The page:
The newly announced writer of Uncanny X-Force, Humphries is also at the center of the buzz surrounding the development in Ultimate Comics: The Ultimate‘s making Captain America president of the United States (Comic Book Resources has a preview of Ultimate Comics: The Ultimates #17). CBR spoke with him in-depth about those issues, allowing us to talk about Humphries’ career and his whirlwind of success.

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Previews: What Looks Good for November

It’s time once again for our monthly trip through Previews looking for cool, new comics — now with 100 percent more JK Parkin! Michael May, Graeme McMillan, Chris Arrant and JK have each picked the five comics they’re most anticipating in order to create a Top 20 (or so; we overlap sometimes) of the best new stuff coming out two months from now.

As usual, please feel free to play along in the comments. Tell us what we missed that you’re looking forward to or – if you’re a comics creator – mention your own stuff.

47 Ronin #1

John Parkin

47 Ronin #1 (Dark Horse, $3.99): Mike Richardson, Dark Horse’s head honcho, teams with Usagi Yojimbo creator Stan Sakai to retell the story of the 47 ronin who avenged their master after he was forced to commit ritual suicide for assaulting a court official. It will be both very cool and a little odd to see Sakai drawing samurai that aren’t anthropomorphic animals and aren’t in black and white (the book’s full color), but I’ve always admired his clean style. As an added bonus, Kazuo Koike of Lone Wolf and Cub fame consulted on the project, so this should be a treat.

Great Pacific #1 (Image Comics, $2.99): Joe Harris and Martin Morazzo have come up with a book that I just love the high concept behind: the heir to one of America’s most successful oil companies moves to the infamous Great Pacific Garbage Patch and declares it a sovereign country. He then fights giant sea monsters, based on the preview art that’s been released, which is an added bonus.

Marvel NOW!: This might be cheating, but Marvel has 10 new comics debuting in November under the Marvel NOW! banner. Mark Waid on Hulk? John Romita on Captain America? Matt Fraction writing Fantastic Four and FF? Jonathan Hickman on Avengers? Yeah, I’ll just lump all these together and hope no one notices I’m gaming the system here …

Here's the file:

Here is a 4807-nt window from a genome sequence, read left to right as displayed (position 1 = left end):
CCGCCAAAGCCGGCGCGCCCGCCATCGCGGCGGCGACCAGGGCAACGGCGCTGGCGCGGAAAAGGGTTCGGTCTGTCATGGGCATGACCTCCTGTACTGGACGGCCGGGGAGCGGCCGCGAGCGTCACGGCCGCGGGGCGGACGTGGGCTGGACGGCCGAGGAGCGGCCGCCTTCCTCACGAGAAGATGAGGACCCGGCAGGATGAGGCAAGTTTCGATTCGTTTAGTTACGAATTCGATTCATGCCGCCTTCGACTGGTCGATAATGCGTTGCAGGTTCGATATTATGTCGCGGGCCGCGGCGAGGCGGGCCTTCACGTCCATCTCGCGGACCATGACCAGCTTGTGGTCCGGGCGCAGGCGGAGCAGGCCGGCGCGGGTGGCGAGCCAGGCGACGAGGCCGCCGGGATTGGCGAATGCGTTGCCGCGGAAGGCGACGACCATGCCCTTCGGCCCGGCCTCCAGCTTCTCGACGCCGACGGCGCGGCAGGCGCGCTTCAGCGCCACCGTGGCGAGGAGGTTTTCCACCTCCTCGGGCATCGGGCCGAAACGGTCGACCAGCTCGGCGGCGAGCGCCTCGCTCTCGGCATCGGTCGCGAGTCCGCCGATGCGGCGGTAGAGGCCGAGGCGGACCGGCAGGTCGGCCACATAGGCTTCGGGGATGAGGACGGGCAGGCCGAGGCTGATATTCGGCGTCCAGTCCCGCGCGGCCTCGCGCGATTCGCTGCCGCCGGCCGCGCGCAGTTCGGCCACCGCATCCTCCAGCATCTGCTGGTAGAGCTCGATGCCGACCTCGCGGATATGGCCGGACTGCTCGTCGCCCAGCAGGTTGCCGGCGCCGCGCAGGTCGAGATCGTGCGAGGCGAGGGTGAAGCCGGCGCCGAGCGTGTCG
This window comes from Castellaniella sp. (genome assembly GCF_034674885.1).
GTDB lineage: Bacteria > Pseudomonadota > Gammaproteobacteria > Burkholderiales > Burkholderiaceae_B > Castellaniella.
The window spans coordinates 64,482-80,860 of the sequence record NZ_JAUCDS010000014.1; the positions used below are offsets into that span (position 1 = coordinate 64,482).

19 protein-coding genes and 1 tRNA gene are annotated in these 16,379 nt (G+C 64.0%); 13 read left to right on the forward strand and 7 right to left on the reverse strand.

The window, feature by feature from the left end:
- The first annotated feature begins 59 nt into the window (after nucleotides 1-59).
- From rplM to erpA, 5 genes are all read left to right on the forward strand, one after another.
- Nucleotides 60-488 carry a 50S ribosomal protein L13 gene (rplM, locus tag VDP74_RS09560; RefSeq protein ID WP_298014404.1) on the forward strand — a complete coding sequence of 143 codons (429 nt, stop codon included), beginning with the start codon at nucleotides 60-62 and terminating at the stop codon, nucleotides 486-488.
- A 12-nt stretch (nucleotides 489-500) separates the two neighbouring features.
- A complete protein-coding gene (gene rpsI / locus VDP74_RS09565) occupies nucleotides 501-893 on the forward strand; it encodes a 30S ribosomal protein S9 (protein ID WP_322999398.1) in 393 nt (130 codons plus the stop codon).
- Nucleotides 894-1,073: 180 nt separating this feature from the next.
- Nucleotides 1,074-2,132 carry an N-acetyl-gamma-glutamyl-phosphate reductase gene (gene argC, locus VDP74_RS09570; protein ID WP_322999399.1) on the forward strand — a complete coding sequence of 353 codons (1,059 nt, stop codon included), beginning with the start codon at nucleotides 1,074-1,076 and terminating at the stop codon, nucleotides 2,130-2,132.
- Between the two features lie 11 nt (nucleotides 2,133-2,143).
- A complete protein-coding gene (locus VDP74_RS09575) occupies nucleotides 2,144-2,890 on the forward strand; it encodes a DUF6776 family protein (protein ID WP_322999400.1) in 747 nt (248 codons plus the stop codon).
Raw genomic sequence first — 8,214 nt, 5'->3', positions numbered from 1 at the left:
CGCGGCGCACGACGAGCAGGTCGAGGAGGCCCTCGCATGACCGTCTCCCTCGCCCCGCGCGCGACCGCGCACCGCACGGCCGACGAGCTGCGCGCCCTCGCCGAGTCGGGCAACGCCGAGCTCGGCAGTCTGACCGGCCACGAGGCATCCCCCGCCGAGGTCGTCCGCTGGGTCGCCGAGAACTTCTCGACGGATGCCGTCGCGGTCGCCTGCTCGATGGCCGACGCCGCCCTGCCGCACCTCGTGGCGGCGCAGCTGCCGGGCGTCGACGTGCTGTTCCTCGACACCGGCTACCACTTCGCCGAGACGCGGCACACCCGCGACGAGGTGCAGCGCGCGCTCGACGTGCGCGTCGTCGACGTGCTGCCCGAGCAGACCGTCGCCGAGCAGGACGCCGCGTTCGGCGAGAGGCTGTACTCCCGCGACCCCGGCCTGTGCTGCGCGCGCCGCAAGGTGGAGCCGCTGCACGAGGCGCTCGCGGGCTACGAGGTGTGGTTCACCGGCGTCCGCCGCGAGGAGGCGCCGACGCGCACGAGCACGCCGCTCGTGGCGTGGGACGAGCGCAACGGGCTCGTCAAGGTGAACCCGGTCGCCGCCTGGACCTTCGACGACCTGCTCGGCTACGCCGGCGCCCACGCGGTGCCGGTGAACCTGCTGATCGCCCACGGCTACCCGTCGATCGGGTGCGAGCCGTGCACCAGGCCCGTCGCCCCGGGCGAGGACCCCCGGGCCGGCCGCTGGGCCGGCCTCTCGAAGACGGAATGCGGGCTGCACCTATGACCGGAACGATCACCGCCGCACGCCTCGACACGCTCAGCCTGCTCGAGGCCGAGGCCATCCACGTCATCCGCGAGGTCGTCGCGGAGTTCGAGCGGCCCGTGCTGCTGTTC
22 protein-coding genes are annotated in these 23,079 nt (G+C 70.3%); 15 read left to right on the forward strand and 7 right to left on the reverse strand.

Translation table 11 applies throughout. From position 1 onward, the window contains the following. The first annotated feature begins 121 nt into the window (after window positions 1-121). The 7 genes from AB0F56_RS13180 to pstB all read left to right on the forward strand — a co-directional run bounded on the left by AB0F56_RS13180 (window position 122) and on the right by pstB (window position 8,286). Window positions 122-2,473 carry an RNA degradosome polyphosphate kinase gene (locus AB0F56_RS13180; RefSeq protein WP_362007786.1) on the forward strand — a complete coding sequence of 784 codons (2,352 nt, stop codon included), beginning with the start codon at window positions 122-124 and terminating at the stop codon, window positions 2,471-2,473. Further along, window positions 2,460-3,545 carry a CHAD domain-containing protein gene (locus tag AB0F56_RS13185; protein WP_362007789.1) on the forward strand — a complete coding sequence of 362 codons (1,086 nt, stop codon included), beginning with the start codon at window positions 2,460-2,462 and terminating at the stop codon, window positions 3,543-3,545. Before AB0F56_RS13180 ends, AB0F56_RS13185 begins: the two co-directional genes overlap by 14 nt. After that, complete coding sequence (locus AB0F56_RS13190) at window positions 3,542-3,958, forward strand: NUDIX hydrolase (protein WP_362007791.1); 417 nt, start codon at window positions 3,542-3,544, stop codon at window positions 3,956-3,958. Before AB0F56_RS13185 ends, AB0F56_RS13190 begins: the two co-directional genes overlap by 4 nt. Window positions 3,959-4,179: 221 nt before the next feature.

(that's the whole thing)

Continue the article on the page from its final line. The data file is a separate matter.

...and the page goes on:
Walt Disney’s Donald Duck: A Christmas for Shacktown: Fantagraphics continues its series of high-end collections of the best of Carl Barks’ duck stories, with the Christmas-themed third volume arriving just in time to be stuffed in somebody’s stocking.

Retrovirus (Image Comics, $16.99): Jimmy Palmiotti and Justin Gray’s latest graphic novel, drawn by Norberto Fernandez, is about a research scientist who specializes in viruses heading to Antarctica to examine a perfectly preserved caveman. I’m a fan of Palmiotti and Gray’s work together, from Jonah Hex to The Monolith (which gets the collection treatment in November), and this one sounds like it could be a lot of fun.

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Food or Comics? | Higher Earl Grey

Welcome to Food or Comics?, where every week we talk about what comics we’d buy at our local comic shop based on certain spending limits — $15 and $30 — as well as what we’d get if we had extra money or a gift card to spend on a splurge item.

Check out Diamond’s release list or ComicList, and tell us what you’re getting in our comments field.

NonNonBa

Chris Mautner

If I had $15, I’d grab the latest Lio collection, Zombies Need Love Too. Cartoonist Mark Tatulli has one of the better newspaper comic strips going these days.

If I had $30, I’d nab what is clearly the book of the week, NonNonBa, the latest book from Shigeru Mizuki, author of Onward Toward Our Noble Deaths. NonNonBa aims more toward Mizuki’s traditional milieu of Japanese folklore and yokai monsters, though this book is more autobiographical in nature in that it deals with his relationship with his grandmother and how she instilled in him an interest in the spirit world. I’ve been anxiously awaiting this release.

My splurge for the week would likely be one of two books from First Second: Either Baby’s in Black, Arne Bellstorf’s fictionalized tale of the sadly doomed Beatle, Stuart Sutcliffe, or Mastering Comics, Jessica Abel and Matt Madden’s follow-up to their previous how-to textbook, Drawing Words, Writing Pictures.